The overall aims of the Fellowship are to:
- Provide excellent training for an individual who wants to pursue a career in academic urology with a specialty in Urinary Tract Dysfunction (Functional Urology).
- Improve the art and science of Urology through basic and applied clinical research in urodynamics and neurourology, overactive bladder, voiding function and dysfunction, female urology and pelvic floor dysfunction, and male urethral reconstruction and to disseminate and teach these concepts.
The clinical facilities devoted to lower urinary tract problems of the Sunnybrook Division include 3 full-time academic urologists who are engaged in the management of urinary incontinence, overactive bladder, neurogenic, and non-neurogenic voiding dysfunction, and female and male lower urinary tract reconstruction. There is also collaboration with 2 academic urologists at the Toronto Western Hospital and 5 pediatric urologists at the Hospital for Sick Children.
The Division has a clinical facility containing 9 examinations rooms and 3 procedure rooms. The procedure rooms are fully equipped for local anaesthetic cystoscopic, ureteroscopic, and nephroscopic procedures with nursing and technical support staff. Two image intensifiers are present in the unit and are utilized for radiographic imaging as required.
The Urodynamics Facilities consist of a state-of-the-art urodynamics system that is used for both video and non-video urodynamic studies which are carried out regularly. The facility is staffed by 3 fully trained urodynamic nurses and technical support. The studies are reviewed and reported by the team of specialists devoted to Lower Urinary Tract disorders. Additional clinical facilities include a complement of inpatient beds and dedicated OR time for inpatient and outpatient anaesthetic procedures.
The Division has Clinical Research offices in the Urology Education and Research Centre. There are 2 full time research coordinators working on multiple projects related to Lower Urinary Tract dysfunction. The subject areas are overactive bladder both neurogenic and non-neurogenic, stress urinary incontinence in men and women, interstitial cystitis and painful bladder disorder.
The Centre has a boardroom and library for meetings and conferences and study areas with computer facilities. There is also administrative/secretarial support for the Centre.
The clinical databases in the division include urodynamic studies related to stress incontinence in women, post-prostatectomy incontinence in men, and Multiple Sclerosis, neurogenic bladder. Additional databases are artificial sphincters and slings in men, mid-urethral slings, fascial slings and prolapse repairs in women, and augmentation cystoplasties. These databases include records of approximately four thousand patients. The Toronto Western Hospital contributes additional clinical research subjects to the databases. The second year involves the opportunity for enrolling in a Masters Degree program at the University of Toronto in a field related to Functional Urology.
Specific Goals of Clinical Training
1. The clinical fellowship portion is designed to give the applicant enhanced clinical expertise in the following areas:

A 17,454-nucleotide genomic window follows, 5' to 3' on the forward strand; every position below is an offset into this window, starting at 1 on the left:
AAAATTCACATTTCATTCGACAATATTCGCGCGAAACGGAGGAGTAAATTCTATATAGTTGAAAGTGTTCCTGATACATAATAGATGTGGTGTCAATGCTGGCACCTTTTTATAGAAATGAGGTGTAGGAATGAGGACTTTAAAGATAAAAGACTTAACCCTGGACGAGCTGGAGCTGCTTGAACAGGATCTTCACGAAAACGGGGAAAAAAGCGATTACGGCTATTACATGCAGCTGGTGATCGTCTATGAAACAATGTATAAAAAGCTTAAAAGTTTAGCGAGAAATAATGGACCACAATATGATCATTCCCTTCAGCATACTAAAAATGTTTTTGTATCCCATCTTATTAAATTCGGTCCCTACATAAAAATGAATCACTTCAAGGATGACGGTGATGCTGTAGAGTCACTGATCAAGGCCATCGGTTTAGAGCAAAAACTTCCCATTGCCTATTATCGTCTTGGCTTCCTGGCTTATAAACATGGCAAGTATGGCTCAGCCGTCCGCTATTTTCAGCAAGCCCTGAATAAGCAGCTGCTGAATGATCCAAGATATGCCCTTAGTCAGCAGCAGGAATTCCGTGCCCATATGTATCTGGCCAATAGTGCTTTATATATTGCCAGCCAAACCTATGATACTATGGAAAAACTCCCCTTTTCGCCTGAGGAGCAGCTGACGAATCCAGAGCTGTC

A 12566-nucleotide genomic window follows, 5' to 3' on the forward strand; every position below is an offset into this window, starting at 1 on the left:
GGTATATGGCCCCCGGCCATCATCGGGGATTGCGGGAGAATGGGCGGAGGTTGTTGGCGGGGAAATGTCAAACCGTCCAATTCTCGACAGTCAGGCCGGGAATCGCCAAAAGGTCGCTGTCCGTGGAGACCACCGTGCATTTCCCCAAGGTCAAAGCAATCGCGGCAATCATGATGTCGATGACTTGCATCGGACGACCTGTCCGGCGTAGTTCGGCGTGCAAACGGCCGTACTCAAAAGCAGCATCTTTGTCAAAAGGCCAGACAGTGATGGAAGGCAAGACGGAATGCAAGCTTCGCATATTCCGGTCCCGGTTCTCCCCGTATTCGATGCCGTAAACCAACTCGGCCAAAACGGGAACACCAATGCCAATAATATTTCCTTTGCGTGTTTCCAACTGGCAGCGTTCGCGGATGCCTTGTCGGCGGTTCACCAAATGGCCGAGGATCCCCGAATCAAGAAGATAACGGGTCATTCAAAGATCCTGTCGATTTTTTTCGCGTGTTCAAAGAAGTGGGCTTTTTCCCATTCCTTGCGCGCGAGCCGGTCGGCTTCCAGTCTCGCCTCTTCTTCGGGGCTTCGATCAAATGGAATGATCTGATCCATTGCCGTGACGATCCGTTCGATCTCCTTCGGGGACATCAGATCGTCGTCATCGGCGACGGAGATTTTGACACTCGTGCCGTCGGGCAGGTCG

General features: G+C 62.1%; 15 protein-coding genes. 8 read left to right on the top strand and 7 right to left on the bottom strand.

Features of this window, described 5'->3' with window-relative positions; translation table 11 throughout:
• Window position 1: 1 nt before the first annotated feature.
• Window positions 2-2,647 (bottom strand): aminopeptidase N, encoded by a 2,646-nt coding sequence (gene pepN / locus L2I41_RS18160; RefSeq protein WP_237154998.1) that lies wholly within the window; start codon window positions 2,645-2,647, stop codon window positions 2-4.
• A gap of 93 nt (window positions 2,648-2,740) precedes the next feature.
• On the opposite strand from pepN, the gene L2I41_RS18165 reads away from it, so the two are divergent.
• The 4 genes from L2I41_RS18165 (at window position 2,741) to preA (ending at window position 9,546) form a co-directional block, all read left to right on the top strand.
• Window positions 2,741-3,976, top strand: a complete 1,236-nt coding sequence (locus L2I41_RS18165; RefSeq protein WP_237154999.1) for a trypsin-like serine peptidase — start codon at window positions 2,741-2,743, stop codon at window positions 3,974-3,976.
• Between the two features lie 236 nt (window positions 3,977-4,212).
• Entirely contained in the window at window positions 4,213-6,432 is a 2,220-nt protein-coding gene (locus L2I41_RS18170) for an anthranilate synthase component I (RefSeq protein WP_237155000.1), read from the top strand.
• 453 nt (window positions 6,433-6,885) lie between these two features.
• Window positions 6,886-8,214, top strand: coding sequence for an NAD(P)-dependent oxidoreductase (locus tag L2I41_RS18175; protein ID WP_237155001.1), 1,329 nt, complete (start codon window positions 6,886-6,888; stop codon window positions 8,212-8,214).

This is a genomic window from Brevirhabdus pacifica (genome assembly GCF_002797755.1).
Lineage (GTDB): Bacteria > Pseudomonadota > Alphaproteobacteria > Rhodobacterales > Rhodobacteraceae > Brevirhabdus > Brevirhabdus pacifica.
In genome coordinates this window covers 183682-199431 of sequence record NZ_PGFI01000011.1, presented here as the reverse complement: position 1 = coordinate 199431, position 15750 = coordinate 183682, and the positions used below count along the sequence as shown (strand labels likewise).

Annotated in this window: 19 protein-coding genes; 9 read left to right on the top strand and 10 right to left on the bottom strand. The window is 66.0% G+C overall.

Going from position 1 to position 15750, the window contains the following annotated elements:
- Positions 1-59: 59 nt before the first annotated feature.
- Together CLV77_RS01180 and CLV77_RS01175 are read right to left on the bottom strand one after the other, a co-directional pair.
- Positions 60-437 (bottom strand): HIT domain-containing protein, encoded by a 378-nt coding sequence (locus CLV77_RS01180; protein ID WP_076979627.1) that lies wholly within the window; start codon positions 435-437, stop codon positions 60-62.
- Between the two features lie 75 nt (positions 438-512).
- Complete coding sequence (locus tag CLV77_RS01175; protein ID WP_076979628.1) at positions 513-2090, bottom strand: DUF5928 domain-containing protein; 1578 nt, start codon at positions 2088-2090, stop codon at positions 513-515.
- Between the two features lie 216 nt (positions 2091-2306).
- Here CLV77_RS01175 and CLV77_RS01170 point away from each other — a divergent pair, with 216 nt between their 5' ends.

1) Develop competency in clinical management of:
- Urinary incontinence
- Female pelvic floor
- UrodynamicsUrologic male and female lower urinary tract reconstruction
2) Develop competency in the correct application, choice, and performance of surgical procedures relating to:
- Female and male stress incontinence procedures
- Female pelvic floor reconstructive procedures
- Male and female lower urinary tract including urethral reconstructive procedures
3) Additional fellowship goals are development of skills related to:
- Evaluation and management of complex incontinence
- Urodynamics procedures and interpretation
- Clinical research in lower urinary tract problems
- Education of residents and medical students
2. The CanMEDS competencies, as outlined by the Royal College of Physicians and Surgeons of Canada, are relevant to all surgeons, regardless of their country of origin. All University of Toronto Department of Surgery clinical fellows are expected to have these basic skill sets and will be evaluated on them. See CanMEDs competencies on page 15-17 of the Clinical Fellowship Task Force report.
3. Fellows must demonstrate appropriate knowledge relating to gender, culture, and ethnicity pertinent to their specialty.
4. Consistent with the obligation of a physician, fellows must endeavor to deliver the highest quality care with integrity, honesty, and compassion while exhibiting appropriate personal and interpersonal professional behavior. Fellows must adhere to the principles outlined in the University of Toronto Code of Student Conduct (http://www.governingcouncil.utoronto.ca/policies/studentc.htm)
5. As continuing education and evaluations are necessary throughout a surgeon’s life, fellows are expected to have an understanding of the role of research and the need for critical analysis of current scientific and practice developments related to their specialty.
Interested applicants should submit their curriculum vitae and three letters of reference to:
Dr. Sender Herschorn
Sunnybrook Health Science Centre
2075 Bayview Avenue, A309
Toronto, Ontario M4N 3M5
Tel: (416) 480-5169